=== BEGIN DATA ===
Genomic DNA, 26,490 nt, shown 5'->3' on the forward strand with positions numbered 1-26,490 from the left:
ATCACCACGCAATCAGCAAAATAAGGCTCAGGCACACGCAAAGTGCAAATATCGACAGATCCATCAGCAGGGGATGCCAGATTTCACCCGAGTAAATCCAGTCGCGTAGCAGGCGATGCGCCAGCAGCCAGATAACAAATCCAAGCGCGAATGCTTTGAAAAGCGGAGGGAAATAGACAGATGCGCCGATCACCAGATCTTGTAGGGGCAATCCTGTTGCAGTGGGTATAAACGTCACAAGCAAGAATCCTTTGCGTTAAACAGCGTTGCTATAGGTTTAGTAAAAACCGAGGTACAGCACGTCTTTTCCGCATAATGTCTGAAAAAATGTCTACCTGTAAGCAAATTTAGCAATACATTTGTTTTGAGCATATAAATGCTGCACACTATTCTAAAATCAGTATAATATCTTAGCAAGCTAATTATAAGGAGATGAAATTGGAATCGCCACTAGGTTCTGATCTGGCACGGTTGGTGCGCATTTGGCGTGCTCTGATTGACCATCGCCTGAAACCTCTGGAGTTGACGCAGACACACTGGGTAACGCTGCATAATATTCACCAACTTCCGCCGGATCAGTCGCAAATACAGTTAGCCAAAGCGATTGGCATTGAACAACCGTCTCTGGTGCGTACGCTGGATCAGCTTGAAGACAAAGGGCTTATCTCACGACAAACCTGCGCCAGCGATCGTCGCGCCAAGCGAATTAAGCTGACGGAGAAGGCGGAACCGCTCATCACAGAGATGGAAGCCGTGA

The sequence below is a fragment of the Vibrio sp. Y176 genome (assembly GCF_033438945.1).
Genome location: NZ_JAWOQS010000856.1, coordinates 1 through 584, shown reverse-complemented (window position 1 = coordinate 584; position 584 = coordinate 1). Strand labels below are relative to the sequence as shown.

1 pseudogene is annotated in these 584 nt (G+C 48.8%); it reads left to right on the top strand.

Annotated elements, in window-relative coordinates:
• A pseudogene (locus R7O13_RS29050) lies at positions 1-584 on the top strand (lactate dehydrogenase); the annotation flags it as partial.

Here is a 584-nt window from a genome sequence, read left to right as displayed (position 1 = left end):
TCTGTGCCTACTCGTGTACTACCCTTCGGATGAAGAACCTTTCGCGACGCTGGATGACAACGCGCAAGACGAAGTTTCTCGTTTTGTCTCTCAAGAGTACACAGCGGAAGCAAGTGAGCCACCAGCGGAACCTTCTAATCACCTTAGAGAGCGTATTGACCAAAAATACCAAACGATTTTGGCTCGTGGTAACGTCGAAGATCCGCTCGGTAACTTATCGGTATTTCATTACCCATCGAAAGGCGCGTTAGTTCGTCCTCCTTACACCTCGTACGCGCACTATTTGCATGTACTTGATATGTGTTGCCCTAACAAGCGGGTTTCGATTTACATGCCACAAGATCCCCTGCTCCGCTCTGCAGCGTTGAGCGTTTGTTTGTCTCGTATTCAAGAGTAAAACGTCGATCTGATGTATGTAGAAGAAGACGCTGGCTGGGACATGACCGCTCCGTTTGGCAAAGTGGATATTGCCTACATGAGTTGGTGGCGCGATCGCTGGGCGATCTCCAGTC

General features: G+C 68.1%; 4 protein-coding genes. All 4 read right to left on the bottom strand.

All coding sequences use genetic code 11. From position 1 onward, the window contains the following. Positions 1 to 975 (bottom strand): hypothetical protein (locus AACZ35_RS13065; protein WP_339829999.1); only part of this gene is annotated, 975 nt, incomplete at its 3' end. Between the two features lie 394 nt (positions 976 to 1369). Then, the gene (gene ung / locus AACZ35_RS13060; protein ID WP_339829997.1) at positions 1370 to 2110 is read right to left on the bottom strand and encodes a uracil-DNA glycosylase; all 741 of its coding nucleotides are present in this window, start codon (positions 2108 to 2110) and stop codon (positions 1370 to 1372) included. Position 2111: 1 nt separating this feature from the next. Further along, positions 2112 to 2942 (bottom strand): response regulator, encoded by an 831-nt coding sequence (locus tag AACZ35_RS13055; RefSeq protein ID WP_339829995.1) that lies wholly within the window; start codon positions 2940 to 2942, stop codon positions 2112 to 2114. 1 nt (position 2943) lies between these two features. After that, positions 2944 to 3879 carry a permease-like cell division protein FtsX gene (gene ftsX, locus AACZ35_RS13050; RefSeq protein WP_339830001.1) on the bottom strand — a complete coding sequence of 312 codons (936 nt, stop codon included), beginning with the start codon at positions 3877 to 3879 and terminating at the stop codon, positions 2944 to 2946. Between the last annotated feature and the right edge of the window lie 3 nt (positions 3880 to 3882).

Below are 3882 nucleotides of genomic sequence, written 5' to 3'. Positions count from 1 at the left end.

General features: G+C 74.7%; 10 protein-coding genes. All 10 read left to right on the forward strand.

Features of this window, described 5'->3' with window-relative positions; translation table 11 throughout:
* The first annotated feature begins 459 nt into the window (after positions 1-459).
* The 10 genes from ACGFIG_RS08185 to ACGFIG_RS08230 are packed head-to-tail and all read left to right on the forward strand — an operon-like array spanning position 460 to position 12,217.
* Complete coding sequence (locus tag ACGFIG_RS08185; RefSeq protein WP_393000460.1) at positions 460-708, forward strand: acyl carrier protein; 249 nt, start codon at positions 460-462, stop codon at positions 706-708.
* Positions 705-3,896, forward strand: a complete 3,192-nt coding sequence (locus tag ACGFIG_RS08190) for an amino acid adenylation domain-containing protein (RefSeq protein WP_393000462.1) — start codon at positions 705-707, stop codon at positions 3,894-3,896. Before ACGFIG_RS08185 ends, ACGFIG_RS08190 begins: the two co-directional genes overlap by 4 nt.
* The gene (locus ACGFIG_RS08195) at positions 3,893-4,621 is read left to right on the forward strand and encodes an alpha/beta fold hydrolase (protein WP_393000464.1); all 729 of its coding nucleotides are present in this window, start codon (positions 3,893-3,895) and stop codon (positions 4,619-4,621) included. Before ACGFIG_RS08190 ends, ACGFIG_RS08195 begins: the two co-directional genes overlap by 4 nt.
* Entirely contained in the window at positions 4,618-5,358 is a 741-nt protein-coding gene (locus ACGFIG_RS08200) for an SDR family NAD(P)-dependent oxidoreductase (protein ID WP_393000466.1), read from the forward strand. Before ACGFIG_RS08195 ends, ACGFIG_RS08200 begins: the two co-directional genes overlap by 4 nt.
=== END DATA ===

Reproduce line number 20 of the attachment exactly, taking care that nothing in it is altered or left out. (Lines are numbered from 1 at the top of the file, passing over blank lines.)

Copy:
* Entirely contained in the window at positions 4,618-5,358 is a 741-nt protein-coding gene (locus ACGFIG_RS08200) for an SDR family NAD(P)-dependent oxidoreductase (protein ID WP_393000466.1), read from the forward strand. Before ACGFIG_RS08195 ends, ACGFIG_RS08200 begins: the two co-directional genes overlap by 4 nt.